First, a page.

What is Asperger Syndrome?
Asperger Syndrome (AS), a subgroup conceptualised as part of the autistic spectrum, shares the features of autism but without the associated learning difficulties (i.e., those with AS have average or even above average IQ) and with no history of any language delay.
Are AS (Asperger Syndrome) or HFA (High Functioning Autism) disabilities?
- Both can be thought of as a personality style in which the individual does not ‘tune in’ naturally to people and is more attracted by objects, systems, and how things work
- Both involve strengths in attention to detail, and can be associated with talent in areas such as mathematics, science, fact-collecting or rule-based subjects
- Both are disabilities only in environments where the individual is expected to be both sociable and a good communicator
What is the difference between AS and HFA?
- Difficulties in social relationships, across development
- Difficulties in communication, across development
- The presence of unusual and strong, narrow interests (sometimes called obsessions)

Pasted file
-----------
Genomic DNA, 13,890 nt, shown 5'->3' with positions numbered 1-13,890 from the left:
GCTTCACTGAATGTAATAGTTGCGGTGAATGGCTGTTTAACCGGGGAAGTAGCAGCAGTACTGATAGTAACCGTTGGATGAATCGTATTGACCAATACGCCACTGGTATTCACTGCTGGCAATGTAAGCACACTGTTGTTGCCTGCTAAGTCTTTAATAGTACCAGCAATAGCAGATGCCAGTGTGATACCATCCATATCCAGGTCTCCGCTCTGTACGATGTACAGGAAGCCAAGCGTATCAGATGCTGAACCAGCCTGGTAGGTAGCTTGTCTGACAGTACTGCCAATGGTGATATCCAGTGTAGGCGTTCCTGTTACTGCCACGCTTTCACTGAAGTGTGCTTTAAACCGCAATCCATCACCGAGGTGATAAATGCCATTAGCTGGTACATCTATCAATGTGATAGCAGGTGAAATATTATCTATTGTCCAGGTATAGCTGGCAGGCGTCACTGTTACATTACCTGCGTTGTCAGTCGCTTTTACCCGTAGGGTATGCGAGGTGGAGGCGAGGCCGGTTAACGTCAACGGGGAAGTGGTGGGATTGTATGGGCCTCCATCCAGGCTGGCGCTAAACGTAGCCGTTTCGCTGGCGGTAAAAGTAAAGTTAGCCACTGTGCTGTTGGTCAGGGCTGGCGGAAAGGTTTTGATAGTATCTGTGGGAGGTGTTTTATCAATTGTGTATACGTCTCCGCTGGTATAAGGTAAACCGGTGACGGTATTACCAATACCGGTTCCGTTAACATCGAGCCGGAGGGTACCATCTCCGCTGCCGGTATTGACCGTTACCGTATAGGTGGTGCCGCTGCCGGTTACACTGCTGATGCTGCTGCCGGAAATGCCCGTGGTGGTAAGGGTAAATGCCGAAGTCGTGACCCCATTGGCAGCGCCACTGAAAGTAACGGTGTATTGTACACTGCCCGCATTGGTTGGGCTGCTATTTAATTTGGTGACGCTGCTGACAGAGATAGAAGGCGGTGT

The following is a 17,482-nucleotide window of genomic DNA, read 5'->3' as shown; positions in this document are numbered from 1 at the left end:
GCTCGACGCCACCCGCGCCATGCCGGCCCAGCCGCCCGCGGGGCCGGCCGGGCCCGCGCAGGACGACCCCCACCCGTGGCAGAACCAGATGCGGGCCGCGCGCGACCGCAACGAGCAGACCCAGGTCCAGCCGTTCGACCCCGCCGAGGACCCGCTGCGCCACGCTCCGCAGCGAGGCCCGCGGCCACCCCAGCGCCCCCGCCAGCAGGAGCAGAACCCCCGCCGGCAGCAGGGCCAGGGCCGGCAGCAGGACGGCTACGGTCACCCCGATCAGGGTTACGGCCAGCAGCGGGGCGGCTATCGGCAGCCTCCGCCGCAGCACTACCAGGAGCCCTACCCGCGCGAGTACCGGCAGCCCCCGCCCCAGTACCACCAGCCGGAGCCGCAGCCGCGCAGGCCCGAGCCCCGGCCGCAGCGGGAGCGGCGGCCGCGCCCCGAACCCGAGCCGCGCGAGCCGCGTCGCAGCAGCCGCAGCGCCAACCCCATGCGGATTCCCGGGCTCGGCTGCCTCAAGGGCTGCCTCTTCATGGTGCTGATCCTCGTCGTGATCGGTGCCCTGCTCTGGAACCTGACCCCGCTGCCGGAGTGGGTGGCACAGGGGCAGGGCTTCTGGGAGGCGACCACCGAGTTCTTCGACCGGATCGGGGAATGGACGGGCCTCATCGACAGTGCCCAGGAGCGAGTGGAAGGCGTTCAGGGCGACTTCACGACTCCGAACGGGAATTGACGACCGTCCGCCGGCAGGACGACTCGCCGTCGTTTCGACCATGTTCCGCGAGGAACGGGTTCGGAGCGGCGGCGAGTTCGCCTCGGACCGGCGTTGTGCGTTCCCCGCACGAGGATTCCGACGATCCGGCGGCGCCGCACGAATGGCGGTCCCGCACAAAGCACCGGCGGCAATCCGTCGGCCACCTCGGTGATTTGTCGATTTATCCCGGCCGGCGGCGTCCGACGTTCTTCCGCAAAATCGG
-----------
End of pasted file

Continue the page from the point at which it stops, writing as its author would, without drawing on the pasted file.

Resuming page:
- A resistance to change
- Average or above average intelligence (IQ)
But in HFA there is language delay; in AS there is not. HFA and AS contrast with the other major subgroup on the autistic spectrum: classic autism. These individuals share the same diagnostic features as in AS and HFA but they invariably had a history of language delay, and their IQ may be anywhere on the intelligence scale, including in the range for learning difficulties.
a) HFA is not listed in any of the official diagnostic categories but is in widespread use.
b) Under the proposed revision to the Diagnostic and Statistical Manual (DSM) (5th Edition) due out in 2012, the category of AS may be dropped in favour of a single overarching category of Autism Spectrum Disorders.